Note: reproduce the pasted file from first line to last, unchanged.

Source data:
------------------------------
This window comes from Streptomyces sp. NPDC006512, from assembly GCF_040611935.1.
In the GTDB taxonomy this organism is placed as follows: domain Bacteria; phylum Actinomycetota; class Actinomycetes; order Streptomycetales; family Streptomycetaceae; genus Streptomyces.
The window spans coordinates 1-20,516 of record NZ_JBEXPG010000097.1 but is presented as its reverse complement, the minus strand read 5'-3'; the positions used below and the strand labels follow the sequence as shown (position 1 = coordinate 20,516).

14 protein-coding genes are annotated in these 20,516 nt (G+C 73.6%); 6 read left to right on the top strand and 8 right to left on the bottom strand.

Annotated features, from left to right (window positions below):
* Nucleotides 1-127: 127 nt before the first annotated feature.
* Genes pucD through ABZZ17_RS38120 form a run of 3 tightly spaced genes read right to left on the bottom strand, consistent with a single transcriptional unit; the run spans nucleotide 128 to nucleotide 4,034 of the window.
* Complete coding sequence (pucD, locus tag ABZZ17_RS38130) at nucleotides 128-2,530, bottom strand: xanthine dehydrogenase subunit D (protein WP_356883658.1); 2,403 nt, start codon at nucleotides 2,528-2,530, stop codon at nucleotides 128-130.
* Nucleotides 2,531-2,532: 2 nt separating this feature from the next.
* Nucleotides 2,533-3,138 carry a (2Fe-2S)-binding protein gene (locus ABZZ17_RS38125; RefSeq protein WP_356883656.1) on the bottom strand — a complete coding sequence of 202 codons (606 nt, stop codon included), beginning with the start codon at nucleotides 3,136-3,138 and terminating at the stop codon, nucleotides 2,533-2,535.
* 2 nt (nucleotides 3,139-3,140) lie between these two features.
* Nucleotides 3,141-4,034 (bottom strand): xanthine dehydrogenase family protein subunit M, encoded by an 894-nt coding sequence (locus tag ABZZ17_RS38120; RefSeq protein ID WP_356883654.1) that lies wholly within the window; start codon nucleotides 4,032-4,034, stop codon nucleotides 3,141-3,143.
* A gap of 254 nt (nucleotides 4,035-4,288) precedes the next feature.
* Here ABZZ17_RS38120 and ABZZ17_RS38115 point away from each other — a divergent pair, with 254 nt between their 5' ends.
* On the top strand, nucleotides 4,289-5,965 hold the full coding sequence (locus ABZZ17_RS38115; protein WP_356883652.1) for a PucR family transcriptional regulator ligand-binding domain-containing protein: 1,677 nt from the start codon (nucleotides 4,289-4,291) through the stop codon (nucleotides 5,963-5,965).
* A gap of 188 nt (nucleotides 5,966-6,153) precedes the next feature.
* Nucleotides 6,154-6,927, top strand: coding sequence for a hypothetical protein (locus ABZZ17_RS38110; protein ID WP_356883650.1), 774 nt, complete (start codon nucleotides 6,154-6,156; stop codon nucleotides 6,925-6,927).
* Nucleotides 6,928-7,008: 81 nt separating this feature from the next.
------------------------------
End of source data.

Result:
This window comes from Streptomyces sp. NPDC006512, from assembly GCF_040611935.1.
In the GTDB taxonomy this organism is placed as follows: domain Bacteria; phylum Actinomycetota; class Actinomycetes; order Streptomycetales; family Streptomycetaceae; genus Streptomyces.
The window spans coordinates 1-20,516 of record NZ_JBEXPG010000097.1 but is presented as its reverse complement, the minus strand read 5'-3'; the positions used below and the strand labels follow the sequence as shown (position 1 = coordinate 20,516).

14 protein-coding genes are annotated in these 20,516 nt (G+C 73.6%); 6 read left to right on the top strand and 8 right to left on the bottom strand.

Annotated features, from left to right (window positions below):
* Nucleotides 1-127: 127 nt before the first annotated feature.
* Genes pucD through ABZZ17_RS38120 form a run of 3 tightly spaced genes read right to left on the bottom strand, consistent with a single transcriptional unit; the run spans nucleotide 128 to nucleotide 4,034 of the window.
* Complete coding sequence (pucD, locus tag ABZZ17_RS38130) at nucleotides 128-2,530, bottom strand: xanthine dehydrogenase subunit D (protein WP_356883658.1); 2,403 nt, start codon at nucleotides 2,528-2,530, stop codon at nucleotides 128-130.
* Nucleotides 2,531-2,532: 2 nt separating this feature from the next.
* Nucleotides 2,533-3,138 carry a (2Fe-2S)-binding protein gene (locus ABZZ17_RS38125; RefSeq protein WP_356883656.1) on the bottom strand — a complete coding sequence of 202 codons (606 nt, stop codon included), beginning with the start codon at nucleotides 3,136-3,138 and terminating at the stop codon, nucleotides 2,533-2,535.
* 2 nt (nucleotides 3,139-3,140) lie between these two features.
* Nucleotides 3,141-4,034 (bottom strand): xanthine dehydrogenase family protein subunit M, encoded by an 894-nt coding sequence (locus tag ABZZ17_RS38120; RefSeq protein ID WP_356883654.1) that lies wholly within the window; start codon nucleotides 4,032-4,034, stop codon nucleotides 3,141-3,143.
* A gap of 254 nt (nucleotides 4,035-4,288) precedes the next feature.
* Here ABZZ17_RS38120 and ABZZ17_RS38115 point away from each other — a divergent pair, with 254 nt between their 5' ends.
* On the top strand, nucleotides 4,289-5,965 hold the full coding sequence (locus ABZZ17_RS38115; protein WP_356883652.1) for a PucR family transcriptional regulator ligand-binding domain-containing protein: 1,677 nt from the start codon (nucleotides 4,289-4,291) through the stop codon (nucleotides 5,963-5,965).
* A gap of 188 nt (nucleotides 5,966-6,153) precedes the next feature.
* Nucleotides 6,154-6,927, top strand: coding sequence for a hypothetical protein (locus ABZZ17_RS38110; protein ID WP_356883650.1), 774 nt, complete (start codon nucleotides 6,154-6,156; stop codon nucleotides 6,925-6,927).
* Nucleotides 6,928-7,008: 81 nt separating this feature from the next.